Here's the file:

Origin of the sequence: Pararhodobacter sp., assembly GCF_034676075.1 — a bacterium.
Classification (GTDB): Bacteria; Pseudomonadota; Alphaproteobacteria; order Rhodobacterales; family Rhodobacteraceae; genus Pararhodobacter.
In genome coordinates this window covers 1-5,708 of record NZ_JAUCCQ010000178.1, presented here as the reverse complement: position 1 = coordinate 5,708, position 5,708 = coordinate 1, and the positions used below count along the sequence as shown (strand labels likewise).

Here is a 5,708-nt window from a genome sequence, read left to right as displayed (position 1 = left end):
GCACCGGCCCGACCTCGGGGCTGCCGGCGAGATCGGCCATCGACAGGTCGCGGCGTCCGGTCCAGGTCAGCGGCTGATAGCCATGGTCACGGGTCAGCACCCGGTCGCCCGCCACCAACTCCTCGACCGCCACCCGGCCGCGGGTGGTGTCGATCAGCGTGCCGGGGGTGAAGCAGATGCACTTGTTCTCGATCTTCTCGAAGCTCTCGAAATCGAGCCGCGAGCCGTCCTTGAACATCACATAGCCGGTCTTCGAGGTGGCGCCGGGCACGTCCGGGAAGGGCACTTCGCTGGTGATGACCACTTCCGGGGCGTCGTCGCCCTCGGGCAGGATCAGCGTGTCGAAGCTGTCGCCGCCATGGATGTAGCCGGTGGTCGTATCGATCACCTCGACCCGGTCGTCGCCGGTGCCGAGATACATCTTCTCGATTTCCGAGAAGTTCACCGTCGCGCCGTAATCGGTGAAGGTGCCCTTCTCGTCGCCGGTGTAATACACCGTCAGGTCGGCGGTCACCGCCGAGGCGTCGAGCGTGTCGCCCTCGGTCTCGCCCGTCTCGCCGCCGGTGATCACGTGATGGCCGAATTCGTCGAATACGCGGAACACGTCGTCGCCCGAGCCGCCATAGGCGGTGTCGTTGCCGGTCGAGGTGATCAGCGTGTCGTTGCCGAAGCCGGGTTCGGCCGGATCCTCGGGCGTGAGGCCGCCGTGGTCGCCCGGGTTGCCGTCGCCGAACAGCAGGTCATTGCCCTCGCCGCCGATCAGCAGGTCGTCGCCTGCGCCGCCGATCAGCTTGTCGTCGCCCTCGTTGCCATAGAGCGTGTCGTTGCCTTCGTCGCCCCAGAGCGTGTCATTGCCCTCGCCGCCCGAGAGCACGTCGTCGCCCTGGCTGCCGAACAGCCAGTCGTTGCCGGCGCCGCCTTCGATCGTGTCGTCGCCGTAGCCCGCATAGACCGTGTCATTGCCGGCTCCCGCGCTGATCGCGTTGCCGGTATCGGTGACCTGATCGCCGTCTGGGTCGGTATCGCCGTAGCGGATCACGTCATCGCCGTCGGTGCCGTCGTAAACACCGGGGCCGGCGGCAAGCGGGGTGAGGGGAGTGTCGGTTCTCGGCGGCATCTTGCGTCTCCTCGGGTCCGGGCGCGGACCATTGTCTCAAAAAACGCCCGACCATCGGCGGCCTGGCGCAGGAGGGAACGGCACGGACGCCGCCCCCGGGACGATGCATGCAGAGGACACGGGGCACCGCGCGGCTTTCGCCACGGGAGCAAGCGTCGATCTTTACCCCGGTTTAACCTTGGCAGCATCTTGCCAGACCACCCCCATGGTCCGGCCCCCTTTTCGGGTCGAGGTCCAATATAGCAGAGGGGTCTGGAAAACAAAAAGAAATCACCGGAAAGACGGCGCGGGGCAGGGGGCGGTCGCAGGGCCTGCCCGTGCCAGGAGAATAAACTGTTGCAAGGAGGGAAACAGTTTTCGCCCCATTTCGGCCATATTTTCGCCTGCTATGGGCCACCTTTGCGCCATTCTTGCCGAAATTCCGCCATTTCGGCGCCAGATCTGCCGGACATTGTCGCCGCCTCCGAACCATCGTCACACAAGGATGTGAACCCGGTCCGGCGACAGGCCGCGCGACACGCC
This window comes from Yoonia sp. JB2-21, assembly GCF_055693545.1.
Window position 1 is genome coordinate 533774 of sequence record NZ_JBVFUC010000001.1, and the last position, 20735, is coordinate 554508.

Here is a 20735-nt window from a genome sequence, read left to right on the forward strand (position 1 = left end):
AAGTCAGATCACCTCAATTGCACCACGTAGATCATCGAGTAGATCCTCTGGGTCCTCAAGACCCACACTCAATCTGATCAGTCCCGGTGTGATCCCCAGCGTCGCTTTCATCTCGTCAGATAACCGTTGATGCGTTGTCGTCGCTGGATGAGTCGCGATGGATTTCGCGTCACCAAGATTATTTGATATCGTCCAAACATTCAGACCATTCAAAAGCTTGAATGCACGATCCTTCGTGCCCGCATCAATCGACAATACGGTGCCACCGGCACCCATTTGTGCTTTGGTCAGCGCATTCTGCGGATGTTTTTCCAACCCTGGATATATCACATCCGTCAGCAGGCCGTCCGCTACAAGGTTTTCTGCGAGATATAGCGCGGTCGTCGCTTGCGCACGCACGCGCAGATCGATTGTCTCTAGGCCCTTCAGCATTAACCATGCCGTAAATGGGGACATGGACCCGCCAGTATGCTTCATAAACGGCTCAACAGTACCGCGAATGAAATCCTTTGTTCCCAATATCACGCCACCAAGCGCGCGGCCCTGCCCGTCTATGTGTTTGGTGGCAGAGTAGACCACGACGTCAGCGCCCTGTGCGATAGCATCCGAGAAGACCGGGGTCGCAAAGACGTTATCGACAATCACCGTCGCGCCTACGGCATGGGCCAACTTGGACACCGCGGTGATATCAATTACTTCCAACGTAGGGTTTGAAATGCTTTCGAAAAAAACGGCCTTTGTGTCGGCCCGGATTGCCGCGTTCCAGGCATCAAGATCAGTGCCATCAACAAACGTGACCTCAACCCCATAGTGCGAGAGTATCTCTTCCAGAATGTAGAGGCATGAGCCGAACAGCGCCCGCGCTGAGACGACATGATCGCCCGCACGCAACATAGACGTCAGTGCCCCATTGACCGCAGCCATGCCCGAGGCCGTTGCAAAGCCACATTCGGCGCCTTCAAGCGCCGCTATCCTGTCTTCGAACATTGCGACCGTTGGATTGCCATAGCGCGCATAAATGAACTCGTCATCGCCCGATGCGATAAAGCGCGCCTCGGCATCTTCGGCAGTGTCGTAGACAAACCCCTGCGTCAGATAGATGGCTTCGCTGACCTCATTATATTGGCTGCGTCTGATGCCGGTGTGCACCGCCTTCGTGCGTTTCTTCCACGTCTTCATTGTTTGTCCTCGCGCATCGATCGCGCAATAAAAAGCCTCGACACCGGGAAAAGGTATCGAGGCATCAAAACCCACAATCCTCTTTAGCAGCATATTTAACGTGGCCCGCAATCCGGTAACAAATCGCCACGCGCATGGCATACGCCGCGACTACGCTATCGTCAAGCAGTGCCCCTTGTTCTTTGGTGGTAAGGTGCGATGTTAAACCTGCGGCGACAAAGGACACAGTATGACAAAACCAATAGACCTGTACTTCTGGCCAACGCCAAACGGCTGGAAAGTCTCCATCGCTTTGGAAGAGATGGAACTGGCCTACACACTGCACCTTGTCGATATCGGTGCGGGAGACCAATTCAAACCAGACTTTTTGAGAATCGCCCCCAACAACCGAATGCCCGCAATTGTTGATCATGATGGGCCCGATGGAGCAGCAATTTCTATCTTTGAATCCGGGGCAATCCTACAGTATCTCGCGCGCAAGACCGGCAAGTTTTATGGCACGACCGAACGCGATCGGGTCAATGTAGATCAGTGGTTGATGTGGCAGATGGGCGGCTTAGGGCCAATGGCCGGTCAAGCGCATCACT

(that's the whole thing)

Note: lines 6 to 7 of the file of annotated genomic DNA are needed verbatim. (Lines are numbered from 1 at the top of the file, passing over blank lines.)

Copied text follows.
This window comes from Yoonia sp. JB2-21, assembly GCF_055693545.1.
Window position 1 is genome coordinate 533774 of sequence record NZ_JBVFUC010000001.1, and the last position, 20735, is coordinate 554508.